Friday, December 11, 2009

Counterinsurgency: is it the population or the enemy?

There seem to be two dominant schools of thought regarding counterinsurgency. One is population focused. One is enemy focused. I just came from a lecture with the author of a recent book who thinks a third approach is more leadership focused. So which is most correct? I wonder if the answer is none of the above. Instead I wonder if there is an alternative option that is issue focused. What I mean is that each insurgent situation is unique. Granted there are similarities between all insurgencies and the counterinsurgent efforts against those insurgencies. But, they are all still different. Therefore, I wonder if in reality they each require a unique approach. If so, then the alternative, an issue centric approach, might make sense. Thoughts?


  1. I'm not sure I follow this one. What do you mean by population focused and enemy focused?

  2. In a counterinsurgency strategy there needs to be some focus. One school of thought suggests the population is the most important aspect to focus on. So, strategy is geared around securing the population and making sure the population is able to be protected from the enemy, i.e. the insurgency.

    A second school of thought suggests the focus should be on the enemy. The idea is that if the enemy is targeted and eliminated or severely reduced and the insurgency will dissolve. That train of thought is like playing whack-a-mole.

    Of course you can combine the two strategies to create a combination of the two, but I think there is still a focus. My point is that I think there are other focuses that can be unique to each situation. For instance, whatever worked in Iraq or in the Philippines or in Malaysia, may not necessarily work in Afghanistan or Pakistan. It is a fine line I’m drawing, but the idea is that each scenario requires a deep study of the situation. After the situation is understood, then apply whatever means to resolve that situation. The resolution may not be population driven or it may not even be enemy driven.

  3. The problem is attempting to simplify insurgency and counterinsurgency terms. Catagorical focus on population and enemy is a vague approach and easy for an "expert" speak about. Since it doesn't label specific approaches to expel a threat it leaves room for the next "expert" to expand the term to leadership...or a specific mantra of a political party...or economic stability. The resolution is specific only to the area of responsibility.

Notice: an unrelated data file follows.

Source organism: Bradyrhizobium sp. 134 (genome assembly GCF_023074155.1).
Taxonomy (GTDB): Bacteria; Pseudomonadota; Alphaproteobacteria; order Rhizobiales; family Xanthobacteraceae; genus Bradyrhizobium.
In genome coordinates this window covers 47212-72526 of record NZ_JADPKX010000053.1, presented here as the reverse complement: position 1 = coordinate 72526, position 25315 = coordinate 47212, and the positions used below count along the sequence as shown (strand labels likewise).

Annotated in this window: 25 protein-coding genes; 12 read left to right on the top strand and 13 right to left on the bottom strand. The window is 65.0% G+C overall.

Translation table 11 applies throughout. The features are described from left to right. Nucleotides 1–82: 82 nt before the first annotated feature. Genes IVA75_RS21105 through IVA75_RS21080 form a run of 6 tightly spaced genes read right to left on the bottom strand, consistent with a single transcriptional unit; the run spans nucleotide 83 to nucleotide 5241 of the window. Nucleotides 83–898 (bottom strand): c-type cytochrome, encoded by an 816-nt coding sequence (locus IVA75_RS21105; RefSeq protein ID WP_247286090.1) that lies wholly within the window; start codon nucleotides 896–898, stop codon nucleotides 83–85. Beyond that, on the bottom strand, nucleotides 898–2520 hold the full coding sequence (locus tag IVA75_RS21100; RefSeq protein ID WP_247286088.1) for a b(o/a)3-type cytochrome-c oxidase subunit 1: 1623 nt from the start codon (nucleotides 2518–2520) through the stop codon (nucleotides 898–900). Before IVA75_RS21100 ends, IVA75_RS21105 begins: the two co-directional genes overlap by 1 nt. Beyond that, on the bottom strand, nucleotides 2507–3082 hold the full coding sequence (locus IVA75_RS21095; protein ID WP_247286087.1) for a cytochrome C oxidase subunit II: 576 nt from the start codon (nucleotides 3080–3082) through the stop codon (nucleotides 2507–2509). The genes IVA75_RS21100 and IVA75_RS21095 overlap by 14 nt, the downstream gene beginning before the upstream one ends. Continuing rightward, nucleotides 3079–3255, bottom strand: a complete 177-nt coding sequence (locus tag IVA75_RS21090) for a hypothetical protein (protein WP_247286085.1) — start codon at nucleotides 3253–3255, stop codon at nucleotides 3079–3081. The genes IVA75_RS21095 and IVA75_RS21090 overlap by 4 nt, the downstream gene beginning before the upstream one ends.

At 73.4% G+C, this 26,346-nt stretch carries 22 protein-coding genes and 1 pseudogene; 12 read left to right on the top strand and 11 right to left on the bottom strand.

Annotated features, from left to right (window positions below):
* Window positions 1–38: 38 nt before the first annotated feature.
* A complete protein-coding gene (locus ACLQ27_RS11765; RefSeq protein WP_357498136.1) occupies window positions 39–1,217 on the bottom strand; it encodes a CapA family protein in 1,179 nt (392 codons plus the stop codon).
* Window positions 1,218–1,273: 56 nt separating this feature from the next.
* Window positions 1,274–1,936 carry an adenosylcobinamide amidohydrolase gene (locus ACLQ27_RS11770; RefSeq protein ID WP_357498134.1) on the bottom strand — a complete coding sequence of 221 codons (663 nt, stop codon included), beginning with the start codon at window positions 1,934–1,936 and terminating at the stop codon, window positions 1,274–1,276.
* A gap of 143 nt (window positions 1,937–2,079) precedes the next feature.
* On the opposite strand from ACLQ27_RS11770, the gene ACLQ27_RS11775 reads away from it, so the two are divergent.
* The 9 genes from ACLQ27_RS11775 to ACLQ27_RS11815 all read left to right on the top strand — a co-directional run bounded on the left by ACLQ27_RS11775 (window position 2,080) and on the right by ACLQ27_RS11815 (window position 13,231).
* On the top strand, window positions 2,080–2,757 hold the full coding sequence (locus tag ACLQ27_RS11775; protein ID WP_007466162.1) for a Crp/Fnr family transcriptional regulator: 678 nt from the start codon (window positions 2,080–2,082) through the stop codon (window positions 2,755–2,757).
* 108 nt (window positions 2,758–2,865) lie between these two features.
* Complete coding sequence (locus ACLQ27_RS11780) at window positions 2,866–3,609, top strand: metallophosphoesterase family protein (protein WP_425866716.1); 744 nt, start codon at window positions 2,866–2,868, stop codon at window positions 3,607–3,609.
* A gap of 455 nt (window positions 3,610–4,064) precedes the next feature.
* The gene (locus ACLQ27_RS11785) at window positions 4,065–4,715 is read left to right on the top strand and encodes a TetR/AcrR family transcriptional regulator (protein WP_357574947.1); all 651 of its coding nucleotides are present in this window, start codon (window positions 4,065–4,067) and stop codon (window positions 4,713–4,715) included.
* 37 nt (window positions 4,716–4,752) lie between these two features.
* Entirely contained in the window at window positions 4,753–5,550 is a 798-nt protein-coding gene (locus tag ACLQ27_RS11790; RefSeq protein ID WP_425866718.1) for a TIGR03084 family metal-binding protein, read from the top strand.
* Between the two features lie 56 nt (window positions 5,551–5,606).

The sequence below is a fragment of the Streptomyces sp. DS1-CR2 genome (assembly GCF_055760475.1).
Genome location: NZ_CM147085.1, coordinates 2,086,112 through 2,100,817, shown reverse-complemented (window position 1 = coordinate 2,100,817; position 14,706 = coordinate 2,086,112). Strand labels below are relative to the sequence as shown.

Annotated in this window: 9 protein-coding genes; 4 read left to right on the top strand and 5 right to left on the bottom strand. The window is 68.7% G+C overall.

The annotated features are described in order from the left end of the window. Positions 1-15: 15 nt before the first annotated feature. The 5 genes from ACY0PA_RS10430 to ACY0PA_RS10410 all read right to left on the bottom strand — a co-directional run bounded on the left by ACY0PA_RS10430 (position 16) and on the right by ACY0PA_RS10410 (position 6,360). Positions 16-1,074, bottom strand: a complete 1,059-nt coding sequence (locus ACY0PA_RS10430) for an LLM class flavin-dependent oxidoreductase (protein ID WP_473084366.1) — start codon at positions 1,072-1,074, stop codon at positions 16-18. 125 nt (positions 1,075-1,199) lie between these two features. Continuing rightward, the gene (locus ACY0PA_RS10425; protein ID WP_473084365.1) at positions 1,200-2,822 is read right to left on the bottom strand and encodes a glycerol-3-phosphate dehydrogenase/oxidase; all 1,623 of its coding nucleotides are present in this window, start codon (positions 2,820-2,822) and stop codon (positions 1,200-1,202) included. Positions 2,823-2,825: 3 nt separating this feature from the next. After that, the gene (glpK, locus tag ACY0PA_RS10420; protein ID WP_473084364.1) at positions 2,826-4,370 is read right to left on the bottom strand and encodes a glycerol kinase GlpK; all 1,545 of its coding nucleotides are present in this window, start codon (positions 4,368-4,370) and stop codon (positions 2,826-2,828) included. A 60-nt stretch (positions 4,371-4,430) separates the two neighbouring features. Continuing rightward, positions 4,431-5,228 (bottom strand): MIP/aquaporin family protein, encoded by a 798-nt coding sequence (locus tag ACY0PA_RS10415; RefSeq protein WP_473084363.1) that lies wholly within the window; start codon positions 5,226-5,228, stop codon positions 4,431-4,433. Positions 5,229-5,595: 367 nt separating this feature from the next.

4. I cannot help but wonder whether these counterinsurgencies are just like a flock of sheep, each following the other, not really knowing the reason for going one direction or another. Do they even know what their 'cause' is, as it pertains to each individual counterinsurgent group? Or is that they simply follow-the-leader to gain attention to their own? I can't say I know anything factual, but but I cannot help but wonder if they know the facts either??

  5. I think they are unfulfilled, purpose-seeking sheep that are desperate for meaningful lives based on something other than daily survival. So why not follow a leader to belong to something 'greater than themselves'. Eventually the once-upon-a-time poor citizen, gains power and influence through usurping anything, anyone, or any establishment. An oddly self-serving status upgrade for some; set in motion by manipulation of the psychological effects of a mob.....I don't believe they see things farther than the perceived threat, think about the ramifications, or even accept the complete mantra of the group. They just want to be part of something. The beauty of a religiously motivated insurgency is that they don't have to know the facts. Religion without question makes for the 'true believers' and easier control....No Infidels allowed in the club.


Thank you for commenting. I appreciate your interest in the topic. It adds a little more to how we understand our world.